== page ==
Miss Everett was vague, forgetful, eccentric and a dreadful driver, but also an excellent and inspiring French teacher. Her major achievement was to nurture Abbotsleigh through the Great Depression. Miss Everett's purchases included Vindin House, which was bought as a boarding residence in 1931, and Read House in 1933 as the Headmistress’s residence. Miss Everett was responsible for moving the Junior School to its own site in 1954, with Everett House being named in her honour.
Ruth Hirst (1954-1957)
Miss Hirst was a devout Christian and seems to have been very highly regarded by the girls. The swimming pool was opened in 1957 during her tenure after many years of planning. The P&F was also founded under her guidance. Miss Hirst returned to Abbotsleigh in 1985 to open Hirst Cottage – a boarding residence named in her honour.
HE (Betty) Archdale (1958-1970)
Miss Archdale, affectionately known as ‘Archie’, was a staunch advocate for her girls. Miss Archdale was credited with breaking down a rather rigid system of discipline at Abbotsleigh, introducing sex education and abandoning the gloves and hat as part of the school uniform. The Assembly Hall (1963) and Chapel (1965) both date from this time. Miss Archdale oversaw the introduction of the Higher School Certificate in 1967 and in 1970 the Duke of Edinburgh’s Award was available to Abbotsleigh girls. The School library was called the Archdale Library from 1971. This was revised to the Betty Archdale Library in 2006 when it relocated to its current, purpose built home in the Abbotsleigh Research Centre.
Kathleen McCredie AM (1970-1987)
Miss McCredie was the first (and so far, only) Abbotsleigh Old Girl to return as Headmistress. She was a pupil at Abbotsleigh from 1940-1945 and also a Prefect. During Miss McCredie’s term as Headmistress, facilities improved considerably with new science laboratories, a library extension, extra classrooms, a language laboratory and a beautiful Year 12 common room. In 1983 the Centenary Building was officially opened. Miss McCredie guided Abbotsleigh through two major anniversaries: the 90th birthday in 1975 and the Centenary in 1985. The McCredie House boarding residence was opened in 1990.
Diane Nicholls OAM (1988-1996)
Under Mrs Nicholls’s leadership the Abbotsleigh curriculum was redeveloped to respond not only to Australian and NSW educational imperatives and to rapid changes in society, but also to the needs of the girls who would move into their careers in the 21st century. New facilities were built in the Junior School, in the boarding residences and in the Senior School. Mrs Nicholls also chaired the 21st Century Review in 1990, and the drama studio is named in her honour.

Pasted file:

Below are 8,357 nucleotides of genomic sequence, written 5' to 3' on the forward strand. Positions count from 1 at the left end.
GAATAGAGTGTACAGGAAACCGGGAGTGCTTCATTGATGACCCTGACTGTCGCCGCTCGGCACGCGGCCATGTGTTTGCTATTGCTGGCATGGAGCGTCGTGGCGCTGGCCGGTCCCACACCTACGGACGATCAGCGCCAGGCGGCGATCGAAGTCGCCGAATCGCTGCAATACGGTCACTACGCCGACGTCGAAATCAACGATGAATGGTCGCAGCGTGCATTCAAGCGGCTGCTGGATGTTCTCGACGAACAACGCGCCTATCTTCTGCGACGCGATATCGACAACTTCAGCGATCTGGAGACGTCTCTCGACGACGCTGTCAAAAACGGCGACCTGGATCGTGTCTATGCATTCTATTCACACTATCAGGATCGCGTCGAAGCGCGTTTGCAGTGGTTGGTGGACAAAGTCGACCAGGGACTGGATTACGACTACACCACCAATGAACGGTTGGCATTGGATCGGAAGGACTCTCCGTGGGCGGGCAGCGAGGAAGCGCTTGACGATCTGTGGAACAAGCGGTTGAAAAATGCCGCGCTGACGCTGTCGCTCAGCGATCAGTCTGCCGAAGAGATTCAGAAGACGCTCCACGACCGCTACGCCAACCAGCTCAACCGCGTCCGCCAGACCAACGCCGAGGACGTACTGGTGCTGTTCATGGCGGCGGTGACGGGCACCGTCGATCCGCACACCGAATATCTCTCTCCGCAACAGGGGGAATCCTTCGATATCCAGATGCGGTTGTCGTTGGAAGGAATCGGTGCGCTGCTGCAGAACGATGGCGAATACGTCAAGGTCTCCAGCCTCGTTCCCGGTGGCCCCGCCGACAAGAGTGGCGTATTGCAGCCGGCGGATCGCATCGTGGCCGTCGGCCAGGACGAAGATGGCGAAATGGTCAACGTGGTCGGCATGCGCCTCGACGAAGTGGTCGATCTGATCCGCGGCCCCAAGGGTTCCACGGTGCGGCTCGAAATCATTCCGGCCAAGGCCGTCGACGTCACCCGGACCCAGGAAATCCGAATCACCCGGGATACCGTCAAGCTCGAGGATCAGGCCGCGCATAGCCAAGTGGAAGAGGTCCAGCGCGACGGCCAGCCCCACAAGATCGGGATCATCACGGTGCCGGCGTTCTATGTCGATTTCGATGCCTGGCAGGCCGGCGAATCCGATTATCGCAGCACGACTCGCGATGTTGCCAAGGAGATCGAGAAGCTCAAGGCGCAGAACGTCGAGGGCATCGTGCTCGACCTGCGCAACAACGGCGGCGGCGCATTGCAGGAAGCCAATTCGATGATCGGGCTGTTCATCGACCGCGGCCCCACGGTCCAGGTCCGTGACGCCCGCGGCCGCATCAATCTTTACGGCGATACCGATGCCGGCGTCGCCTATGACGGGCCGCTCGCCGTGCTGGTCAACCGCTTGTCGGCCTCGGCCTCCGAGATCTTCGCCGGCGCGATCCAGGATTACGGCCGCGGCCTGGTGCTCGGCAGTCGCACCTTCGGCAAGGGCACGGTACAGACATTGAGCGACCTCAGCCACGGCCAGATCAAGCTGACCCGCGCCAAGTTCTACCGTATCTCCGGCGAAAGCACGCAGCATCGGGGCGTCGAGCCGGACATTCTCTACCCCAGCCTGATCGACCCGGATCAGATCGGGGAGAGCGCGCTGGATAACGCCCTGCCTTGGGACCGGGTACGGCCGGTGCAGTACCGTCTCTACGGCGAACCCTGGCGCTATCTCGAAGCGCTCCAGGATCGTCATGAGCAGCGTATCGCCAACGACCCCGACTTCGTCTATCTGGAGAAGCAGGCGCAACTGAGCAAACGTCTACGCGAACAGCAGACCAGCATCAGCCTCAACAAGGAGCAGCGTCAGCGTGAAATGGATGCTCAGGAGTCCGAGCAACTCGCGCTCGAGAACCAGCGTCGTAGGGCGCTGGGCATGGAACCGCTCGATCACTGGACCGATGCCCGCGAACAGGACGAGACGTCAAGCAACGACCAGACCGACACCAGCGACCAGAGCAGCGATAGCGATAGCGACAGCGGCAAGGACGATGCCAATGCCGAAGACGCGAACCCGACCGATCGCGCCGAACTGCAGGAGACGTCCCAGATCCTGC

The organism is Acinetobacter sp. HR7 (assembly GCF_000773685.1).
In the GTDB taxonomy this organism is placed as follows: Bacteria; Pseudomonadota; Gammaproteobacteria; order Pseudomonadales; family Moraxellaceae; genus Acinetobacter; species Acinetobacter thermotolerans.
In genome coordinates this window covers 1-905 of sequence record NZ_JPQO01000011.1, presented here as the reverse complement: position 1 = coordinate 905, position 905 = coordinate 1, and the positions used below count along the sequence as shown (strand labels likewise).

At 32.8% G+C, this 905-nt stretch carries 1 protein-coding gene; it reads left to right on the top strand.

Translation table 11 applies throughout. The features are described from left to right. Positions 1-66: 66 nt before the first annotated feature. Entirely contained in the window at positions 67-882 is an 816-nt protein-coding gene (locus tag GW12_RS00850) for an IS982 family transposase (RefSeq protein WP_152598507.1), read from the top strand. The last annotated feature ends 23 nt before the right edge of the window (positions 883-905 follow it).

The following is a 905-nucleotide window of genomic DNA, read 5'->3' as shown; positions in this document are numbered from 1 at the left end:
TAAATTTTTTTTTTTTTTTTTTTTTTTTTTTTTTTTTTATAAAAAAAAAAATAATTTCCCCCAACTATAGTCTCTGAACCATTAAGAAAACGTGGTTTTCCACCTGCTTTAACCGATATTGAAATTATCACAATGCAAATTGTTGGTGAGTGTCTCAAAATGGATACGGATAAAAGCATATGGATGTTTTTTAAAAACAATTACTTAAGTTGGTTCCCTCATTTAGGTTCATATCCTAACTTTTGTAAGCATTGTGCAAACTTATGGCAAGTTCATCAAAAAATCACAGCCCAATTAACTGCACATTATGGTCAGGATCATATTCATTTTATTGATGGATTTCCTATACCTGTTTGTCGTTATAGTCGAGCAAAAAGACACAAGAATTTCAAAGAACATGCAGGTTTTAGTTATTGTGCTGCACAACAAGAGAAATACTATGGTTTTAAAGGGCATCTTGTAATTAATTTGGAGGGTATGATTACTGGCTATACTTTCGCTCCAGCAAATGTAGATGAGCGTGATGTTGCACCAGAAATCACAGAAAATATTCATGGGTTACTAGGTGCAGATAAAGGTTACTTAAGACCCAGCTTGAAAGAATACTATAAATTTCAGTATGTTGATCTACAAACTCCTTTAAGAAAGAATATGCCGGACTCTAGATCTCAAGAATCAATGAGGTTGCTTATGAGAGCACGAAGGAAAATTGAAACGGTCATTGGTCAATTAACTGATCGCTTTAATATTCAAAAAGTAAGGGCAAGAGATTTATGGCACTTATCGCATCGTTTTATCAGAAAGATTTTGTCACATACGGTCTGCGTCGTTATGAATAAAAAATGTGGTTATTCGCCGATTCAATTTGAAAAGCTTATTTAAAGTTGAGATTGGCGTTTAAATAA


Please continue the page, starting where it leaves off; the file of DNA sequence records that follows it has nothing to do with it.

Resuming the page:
Judith Wheeldon AM (1996-2004)
During Mrs Wheeldon’s tenure as Headmistress significant initiatives were developed, in particular Service-Learning. She encouraged the concept of Abbotsleigh as ‘the Australian school for world citizens’ and brought international community service into existence through a visit in 2001 to Crossroads Foundation in Hong Kong. In the 2006 Queen’s Birthday Honours, she was appointed a Member of the Order of Australia for her commitment to education and various committees and boards. She is honoured through the School’s boarding residence, Wheeldon House, which opened in 2008.
Judith Poole (2005-2016)
The 10th Headmistress of Abbotsleigh, Mrs Poole was a visionary and creative leader. During her tenure, Abbotsleigh formed a partnership with Yalari in 2008, creating a sustainable Indigenous Scholarship program. Mrs Poole strategically increased the School’s property footprint. She was instrumental in the development of many new building works around the School, including the opening of the Early Learning Centre in 2010; the Abbotsleigh Centre for Environmental Education (ACEE) in 2011; the Grace Cossington Smith Gallery in 2013; and the Abbotsleigh Sports Precinct in 2015 with the Judith Poole Sports Hall named in her honour at the time of her retirement in December 2016. Mrs Poole embedded Service-Learning into the fabric of Abbotsleigh, seeing it as an integral part of a Christian education for the girls to recognise their privileges, learn their responsibilities as global citizens and use their education to serve others.